South Africa’s Minister of Energy, Hon. Jeff Radebe, has confirmed that the country’s long-awaited Integrated Resource Plan (IRP) will be concluded imminently.
The draft IRP, which maps out the country’s energy strategy until 2030, was first released in August 2018 for public comment.
Speaking among power industry leaders at a conference in Cape Town on Tuesday, the minister said: “Cabinet approval for the IRP for South Africa will define a tangible plan for energy security that also enables the participation of independent power producers’ side by side with Eskom.”
He highlighted that the country was decreasing its dependence on state-owned Eskom, noting that: “we can’t put all our energy eggs in one basket,” while acknowledging that the country’s coal deposits cannot lie dormant.
“Coal to liquids and other clean coal technologies are critical considerations that will enable us to continue using our coal resources in an environmentally responsible way,” he explained.
Also speaking at the conference, Eskom CEO, Phakamani Hadebe, said that South Africa was on a path to a more renewable energy-focused energy mix, which is stipulated in the draft IRP.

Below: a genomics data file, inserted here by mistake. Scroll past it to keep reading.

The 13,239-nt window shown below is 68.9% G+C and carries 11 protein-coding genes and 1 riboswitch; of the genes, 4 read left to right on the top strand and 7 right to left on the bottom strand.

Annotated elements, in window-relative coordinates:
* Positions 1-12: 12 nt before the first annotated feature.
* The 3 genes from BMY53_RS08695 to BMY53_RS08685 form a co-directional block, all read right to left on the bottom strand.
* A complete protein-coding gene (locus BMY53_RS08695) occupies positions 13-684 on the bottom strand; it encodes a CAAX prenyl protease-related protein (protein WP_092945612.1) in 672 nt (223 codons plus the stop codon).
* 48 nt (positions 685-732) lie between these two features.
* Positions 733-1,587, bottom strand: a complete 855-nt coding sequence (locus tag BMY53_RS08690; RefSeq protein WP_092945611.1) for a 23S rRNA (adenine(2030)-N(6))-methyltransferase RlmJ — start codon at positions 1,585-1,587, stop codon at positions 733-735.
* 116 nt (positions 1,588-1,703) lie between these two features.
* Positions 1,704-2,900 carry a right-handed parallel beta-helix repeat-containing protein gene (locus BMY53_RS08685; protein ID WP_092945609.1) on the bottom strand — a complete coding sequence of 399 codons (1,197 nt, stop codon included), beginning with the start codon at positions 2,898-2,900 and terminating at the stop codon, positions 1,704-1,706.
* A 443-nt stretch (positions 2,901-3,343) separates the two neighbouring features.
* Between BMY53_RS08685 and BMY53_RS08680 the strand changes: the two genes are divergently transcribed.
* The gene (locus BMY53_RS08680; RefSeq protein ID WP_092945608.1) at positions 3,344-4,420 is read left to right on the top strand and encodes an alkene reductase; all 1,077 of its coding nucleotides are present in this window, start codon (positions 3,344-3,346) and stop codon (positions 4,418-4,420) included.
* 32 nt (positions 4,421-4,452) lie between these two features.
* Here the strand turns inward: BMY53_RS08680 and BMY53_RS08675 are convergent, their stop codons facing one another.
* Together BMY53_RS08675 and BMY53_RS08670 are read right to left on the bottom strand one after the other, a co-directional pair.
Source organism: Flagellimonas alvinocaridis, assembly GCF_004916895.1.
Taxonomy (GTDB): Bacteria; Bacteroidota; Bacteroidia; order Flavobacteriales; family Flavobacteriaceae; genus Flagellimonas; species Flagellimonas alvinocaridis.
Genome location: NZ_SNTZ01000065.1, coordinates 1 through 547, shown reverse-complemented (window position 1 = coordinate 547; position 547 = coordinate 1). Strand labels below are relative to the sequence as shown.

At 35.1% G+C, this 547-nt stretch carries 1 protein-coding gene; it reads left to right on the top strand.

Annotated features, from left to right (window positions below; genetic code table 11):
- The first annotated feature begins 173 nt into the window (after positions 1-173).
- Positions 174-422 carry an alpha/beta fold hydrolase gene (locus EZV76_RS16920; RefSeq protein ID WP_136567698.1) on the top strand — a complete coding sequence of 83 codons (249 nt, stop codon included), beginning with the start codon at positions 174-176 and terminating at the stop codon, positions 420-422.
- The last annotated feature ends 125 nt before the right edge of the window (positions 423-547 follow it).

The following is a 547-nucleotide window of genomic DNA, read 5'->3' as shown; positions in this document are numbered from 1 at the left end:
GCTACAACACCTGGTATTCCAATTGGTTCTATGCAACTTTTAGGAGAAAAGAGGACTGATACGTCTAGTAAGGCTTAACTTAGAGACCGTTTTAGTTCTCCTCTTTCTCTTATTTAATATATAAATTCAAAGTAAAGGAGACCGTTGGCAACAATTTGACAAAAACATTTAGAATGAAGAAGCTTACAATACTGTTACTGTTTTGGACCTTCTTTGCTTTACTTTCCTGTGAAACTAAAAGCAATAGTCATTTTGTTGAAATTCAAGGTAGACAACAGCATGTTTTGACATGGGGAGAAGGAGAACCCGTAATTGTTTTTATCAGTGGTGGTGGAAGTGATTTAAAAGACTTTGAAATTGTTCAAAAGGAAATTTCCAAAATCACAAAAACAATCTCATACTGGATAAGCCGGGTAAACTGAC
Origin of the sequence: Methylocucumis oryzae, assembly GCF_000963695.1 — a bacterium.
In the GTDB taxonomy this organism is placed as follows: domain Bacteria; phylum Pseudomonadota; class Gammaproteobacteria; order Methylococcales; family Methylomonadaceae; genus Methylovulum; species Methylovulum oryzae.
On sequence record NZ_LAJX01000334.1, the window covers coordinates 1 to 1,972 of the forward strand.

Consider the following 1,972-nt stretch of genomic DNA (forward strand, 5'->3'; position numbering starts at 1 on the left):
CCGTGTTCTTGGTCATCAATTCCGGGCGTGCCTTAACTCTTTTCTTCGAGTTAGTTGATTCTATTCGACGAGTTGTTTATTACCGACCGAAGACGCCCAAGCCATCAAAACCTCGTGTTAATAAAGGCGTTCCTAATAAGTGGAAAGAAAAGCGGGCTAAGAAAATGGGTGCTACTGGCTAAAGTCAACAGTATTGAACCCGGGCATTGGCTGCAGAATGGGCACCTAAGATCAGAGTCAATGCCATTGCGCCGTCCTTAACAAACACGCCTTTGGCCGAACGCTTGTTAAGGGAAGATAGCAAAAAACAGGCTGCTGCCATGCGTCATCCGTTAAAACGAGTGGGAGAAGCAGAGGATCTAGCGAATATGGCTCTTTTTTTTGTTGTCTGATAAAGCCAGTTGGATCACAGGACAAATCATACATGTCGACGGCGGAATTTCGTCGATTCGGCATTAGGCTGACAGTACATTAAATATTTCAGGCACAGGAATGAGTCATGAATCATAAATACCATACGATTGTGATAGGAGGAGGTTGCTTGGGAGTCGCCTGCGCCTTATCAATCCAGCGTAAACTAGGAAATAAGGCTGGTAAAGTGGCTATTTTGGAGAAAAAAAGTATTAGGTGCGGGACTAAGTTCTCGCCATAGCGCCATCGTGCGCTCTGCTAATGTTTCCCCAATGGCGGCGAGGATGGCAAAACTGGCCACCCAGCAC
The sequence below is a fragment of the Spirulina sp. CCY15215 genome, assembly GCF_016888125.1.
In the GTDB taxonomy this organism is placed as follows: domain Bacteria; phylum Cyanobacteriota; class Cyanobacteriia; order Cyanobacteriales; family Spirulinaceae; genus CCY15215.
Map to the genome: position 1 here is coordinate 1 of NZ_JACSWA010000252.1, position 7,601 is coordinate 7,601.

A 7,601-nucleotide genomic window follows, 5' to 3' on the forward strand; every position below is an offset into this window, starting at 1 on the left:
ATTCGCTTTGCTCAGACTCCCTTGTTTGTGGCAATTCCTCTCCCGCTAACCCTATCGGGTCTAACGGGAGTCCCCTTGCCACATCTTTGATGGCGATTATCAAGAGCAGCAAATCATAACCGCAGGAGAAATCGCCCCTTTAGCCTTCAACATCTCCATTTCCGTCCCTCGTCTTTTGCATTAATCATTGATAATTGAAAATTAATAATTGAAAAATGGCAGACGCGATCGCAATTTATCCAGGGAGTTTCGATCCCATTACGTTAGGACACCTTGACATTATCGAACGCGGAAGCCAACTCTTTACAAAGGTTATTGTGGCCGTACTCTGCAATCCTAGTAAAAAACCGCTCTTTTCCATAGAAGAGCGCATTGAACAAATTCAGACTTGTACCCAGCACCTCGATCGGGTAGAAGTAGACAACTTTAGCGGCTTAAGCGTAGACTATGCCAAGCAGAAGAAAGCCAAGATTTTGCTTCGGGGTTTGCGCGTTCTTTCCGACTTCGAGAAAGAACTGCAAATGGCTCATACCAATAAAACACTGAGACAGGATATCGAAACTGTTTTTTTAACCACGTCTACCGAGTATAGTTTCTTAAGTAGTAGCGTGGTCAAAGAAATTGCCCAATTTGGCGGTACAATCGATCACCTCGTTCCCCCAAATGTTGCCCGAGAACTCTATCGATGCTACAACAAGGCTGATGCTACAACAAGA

“There can be no doubt that the world is moving from fossil fuels to renewable energy…the IRP is pointing in that direction… every year you get less investors willing to fund fossil. We need to accelerate the transition to renewables,” he noted.
With one of the highest per capita users of electricity globally, Minister Radebe highlighted that there is still a high number of South African’s without access to energy. The minister stated that it was imperative to close the power gap through investment initiatives, such as President Cyril Ramaphosa’s investment drive, that saw the setting of investment targets that would stimulate economic growth.
On the Department of Energy’s (DoE) investment efforts Radebe said: “Through the REIPPP program, the Department of Energy has set out strong signals with regards to South Africa as an investment destination for energy infrastructure development. We have successfully implemented bidding rounds to which the response has been over R250 billion ($17.5bn) in investments to date.”
Communicating the government’s energy strategy, and having a key role in greater economic growth, minister Radebe said the DoE has “always indicated that our objectives are premised on improved energy security, the diversification of our energy mix including regional integration, increasing access to modern energy carriers, reducing our greenhouse gas emissions… and creating and improving our energy efficiency and lowering the cost of energy.”
In achieving this low cost, low impact energy plan, Radebe said the improvement and construction of infrastructure are estimated to cost the South African economy over R1 trillion ($70,3bn).
He further pointed out that to secure this necessary funding, it was important for African governments to pursue innovative funding options to further their development agendas.